With starry Texas nights, red candy suckers, Dolly Parton songs, and a wildly unforgettable heroine—Dumplin’ is guaranteed to steal your heart.

The Teen’s Post It Review: Go Julie Murphy! Adores this book, it couldn’t have been better it was so perfect. Thank you for this intringuing take. By the way Julie, You are so amazing I adore you even more than your books.

Karen’s Note: This is 1 of The Teen’s Top 5 Books of 2015

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Publisher’s Book Description: Devon Tennyson wouldn’t change a thing. She’s happy watching Friday night games from the bleachers, silently crushing on best friend Cas, and blissfully ignoring the future after high school. But the universe has other plans. It delivers Devon’s cousin Foster, an unrepentant social outlier with a surprising talent for football, and the obnoxiously superior and maddeningly attractive star running back, Ezra, right where she doesn’t want them first into her P.E. class and then into every other aspect of her life.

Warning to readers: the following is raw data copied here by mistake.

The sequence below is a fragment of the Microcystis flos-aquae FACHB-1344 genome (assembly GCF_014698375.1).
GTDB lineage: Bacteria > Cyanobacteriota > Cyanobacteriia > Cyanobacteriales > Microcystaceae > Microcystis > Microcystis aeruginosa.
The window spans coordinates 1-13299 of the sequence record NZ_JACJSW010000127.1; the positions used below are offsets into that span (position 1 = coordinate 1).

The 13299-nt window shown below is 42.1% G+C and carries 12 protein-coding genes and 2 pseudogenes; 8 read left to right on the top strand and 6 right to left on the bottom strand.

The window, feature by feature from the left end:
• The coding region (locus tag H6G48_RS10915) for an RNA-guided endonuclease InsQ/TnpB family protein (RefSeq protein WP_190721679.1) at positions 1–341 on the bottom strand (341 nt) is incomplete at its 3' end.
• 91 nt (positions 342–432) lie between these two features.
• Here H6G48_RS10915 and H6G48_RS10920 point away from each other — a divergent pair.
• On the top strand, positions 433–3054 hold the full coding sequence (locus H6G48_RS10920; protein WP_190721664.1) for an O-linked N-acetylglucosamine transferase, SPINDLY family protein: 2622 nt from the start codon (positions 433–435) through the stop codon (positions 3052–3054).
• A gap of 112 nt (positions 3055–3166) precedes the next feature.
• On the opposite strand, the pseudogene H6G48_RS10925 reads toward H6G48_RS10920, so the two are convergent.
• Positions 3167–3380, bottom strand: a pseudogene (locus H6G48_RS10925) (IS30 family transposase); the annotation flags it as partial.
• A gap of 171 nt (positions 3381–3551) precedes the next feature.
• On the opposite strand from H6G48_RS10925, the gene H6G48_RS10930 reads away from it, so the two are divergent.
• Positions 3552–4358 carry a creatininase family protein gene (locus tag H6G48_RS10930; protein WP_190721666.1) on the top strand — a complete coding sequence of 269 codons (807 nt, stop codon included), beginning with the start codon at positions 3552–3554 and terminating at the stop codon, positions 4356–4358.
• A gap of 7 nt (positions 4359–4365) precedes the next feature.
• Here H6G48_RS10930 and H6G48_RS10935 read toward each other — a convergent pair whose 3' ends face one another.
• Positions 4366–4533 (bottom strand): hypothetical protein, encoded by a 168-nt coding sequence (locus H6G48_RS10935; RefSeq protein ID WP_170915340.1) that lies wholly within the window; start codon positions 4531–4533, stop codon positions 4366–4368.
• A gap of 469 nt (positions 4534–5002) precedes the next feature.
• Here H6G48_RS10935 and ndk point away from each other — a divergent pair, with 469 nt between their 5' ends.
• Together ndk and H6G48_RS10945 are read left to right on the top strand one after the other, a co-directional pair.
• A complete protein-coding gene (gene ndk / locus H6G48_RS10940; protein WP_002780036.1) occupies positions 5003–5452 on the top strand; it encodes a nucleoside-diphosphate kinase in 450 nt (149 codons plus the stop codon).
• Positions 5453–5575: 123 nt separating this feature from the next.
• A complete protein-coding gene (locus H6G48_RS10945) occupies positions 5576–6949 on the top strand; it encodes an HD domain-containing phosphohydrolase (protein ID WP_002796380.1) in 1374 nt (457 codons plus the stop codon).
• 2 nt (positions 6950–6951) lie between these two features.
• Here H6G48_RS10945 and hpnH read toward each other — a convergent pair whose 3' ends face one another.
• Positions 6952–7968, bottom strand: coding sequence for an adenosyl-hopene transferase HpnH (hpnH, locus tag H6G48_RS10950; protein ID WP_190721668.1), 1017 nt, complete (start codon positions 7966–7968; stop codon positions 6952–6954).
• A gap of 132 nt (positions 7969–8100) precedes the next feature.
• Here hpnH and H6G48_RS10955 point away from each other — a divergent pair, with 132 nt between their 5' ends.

Pride and Prejudice meets Friday Night Lights in this contemporary novel about falling in love with the unexpected boy, with a new brother, and with yourself.

The Teen’s Post It Review: This book was amazing. I love how it captures so many emotions in just 266 pages. Perfect for anybody.

Karen’s Note: This book is also on The Teen’s Top 5 of 2015

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Publisher’s Book Description: My disease is as rare as it is famous. Basically, I’m allergic to the world. I don’t leave my house, have not left my house in seventeen years. The only people I ever see are my mom and my nurse, Carla.